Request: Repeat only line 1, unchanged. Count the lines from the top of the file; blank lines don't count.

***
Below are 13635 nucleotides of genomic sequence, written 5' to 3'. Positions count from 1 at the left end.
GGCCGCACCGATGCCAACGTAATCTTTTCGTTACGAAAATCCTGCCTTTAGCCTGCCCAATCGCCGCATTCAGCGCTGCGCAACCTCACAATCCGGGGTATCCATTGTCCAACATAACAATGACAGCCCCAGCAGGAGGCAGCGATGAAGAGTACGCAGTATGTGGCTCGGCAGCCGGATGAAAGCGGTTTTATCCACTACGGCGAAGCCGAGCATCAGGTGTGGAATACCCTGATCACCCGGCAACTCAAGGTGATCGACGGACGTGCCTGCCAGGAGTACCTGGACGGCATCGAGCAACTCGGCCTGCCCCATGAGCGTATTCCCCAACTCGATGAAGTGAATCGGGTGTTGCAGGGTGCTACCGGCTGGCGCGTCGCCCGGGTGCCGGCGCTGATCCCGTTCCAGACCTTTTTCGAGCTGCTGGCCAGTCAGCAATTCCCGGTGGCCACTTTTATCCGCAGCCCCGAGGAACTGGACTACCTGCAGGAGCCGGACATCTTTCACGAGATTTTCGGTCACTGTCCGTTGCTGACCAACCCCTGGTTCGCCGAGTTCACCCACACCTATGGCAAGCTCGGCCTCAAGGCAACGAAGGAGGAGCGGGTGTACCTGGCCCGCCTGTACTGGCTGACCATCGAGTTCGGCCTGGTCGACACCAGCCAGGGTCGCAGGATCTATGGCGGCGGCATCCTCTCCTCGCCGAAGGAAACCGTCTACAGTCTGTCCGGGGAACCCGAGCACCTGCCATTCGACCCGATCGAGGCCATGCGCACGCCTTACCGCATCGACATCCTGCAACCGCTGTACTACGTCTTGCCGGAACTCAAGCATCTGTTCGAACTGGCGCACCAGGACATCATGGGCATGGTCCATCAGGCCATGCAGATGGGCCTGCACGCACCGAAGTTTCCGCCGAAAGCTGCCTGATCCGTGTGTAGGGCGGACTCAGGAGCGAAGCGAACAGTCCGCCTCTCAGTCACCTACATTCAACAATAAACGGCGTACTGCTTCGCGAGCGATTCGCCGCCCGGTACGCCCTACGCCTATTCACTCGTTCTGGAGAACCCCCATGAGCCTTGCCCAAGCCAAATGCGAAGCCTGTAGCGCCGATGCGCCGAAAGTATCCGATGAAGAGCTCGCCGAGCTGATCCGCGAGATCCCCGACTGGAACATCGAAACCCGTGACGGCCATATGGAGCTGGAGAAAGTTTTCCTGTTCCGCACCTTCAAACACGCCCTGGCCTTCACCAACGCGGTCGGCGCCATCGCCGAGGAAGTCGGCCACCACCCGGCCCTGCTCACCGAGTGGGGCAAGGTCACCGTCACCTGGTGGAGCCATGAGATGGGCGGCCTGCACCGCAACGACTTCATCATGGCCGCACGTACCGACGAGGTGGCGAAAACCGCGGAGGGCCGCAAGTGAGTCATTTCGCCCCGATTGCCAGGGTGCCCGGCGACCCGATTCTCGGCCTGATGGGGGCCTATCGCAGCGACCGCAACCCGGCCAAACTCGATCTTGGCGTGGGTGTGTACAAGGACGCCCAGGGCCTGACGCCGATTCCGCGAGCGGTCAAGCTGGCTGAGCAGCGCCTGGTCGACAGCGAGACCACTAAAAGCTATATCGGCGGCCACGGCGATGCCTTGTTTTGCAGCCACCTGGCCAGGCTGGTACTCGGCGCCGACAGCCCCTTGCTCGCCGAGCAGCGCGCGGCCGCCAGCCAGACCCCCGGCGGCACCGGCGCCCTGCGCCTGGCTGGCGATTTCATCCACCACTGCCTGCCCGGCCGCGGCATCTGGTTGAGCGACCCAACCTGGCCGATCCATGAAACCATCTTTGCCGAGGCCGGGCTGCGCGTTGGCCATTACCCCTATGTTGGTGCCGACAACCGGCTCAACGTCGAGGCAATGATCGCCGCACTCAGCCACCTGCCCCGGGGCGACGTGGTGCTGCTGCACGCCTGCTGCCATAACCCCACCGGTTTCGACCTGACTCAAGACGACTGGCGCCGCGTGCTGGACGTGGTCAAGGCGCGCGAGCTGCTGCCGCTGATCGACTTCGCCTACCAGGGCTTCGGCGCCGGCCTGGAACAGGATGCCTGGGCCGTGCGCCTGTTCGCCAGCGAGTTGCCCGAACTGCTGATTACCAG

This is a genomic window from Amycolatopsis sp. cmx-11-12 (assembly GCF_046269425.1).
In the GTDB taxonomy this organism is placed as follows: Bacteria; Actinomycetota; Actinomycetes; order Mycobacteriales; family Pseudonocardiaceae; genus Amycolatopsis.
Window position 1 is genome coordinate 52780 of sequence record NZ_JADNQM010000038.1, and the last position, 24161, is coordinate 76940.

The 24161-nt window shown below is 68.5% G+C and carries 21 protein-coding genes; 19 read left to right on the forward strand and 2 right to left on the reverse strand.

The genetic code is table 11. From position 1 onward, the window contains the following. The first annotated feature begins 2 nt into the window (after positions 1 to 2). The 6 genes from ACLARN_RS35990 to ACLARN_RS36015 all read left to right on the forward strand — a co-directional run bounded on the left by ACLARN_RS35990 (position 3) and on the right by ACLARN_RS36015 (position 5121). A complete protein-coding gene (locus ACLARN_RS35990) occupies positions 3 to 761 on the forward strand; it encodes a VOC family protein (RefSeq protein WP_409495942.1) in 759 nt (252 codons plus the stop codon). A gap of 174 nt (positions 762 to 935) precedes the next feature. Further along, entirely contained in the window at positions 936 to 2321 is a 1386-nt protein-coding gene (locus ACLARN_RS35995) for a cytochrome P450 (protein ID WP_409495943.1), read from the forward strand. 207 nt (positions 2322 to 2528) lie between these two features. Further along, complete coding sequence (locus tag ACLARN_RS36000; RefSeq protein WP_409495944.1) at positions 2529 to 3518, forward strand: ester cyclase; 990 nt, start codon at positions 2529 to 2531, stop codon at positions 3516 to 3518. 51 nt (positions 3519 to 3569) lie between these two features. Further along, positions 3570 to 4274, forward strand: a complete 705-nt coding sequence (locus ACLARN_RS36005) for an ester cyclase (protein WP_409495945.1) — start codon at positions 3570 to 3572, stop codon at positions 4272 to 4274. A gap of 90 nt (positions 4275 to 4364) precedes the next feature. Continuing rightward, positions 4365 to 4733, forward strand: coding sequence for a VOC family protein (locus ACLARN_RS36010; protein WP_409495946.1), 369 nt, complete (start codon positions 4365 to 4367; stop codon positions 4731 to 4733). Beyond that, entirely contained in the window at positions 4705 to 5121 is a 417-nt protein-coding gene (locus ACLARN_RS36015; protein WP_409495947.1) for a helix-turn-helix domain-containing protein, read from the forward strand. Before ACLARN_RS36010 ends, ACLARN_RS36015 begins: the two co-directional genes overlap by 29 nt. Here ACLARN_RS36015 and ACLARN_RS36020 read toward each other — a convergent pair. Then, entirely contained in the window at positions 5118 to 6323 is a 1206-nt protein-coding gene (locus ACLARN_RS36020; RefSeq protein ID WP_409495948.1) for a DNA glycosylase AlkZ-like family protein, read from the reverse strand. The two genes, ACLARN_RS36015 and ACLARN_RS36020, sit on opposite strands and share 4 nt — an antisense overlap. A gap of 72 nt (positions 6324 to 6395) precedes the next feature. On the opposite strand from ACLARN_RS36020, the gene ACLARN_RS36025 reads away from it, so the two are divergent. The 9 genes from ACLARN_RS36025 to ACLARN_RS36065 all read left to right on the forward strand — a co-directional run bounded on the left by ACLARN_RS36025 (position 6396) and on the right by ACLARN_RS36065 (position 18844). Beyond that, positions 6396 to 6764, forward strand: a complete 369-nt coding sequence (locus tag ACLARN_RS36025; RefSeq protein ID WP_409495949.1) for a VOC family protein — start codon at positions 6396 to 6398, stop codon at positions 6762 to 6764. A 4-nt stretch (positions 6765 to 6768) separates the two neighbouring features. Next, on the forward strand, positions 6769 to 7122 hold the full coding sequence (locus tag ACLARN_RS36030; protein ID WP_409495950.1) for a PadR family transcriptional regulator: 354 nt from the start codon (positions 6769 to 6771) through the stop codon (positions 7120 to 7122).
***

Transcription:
Below are 13635 nucleotides of genomic sequence, written 5' to 3'. Positions count from 1 at the left end.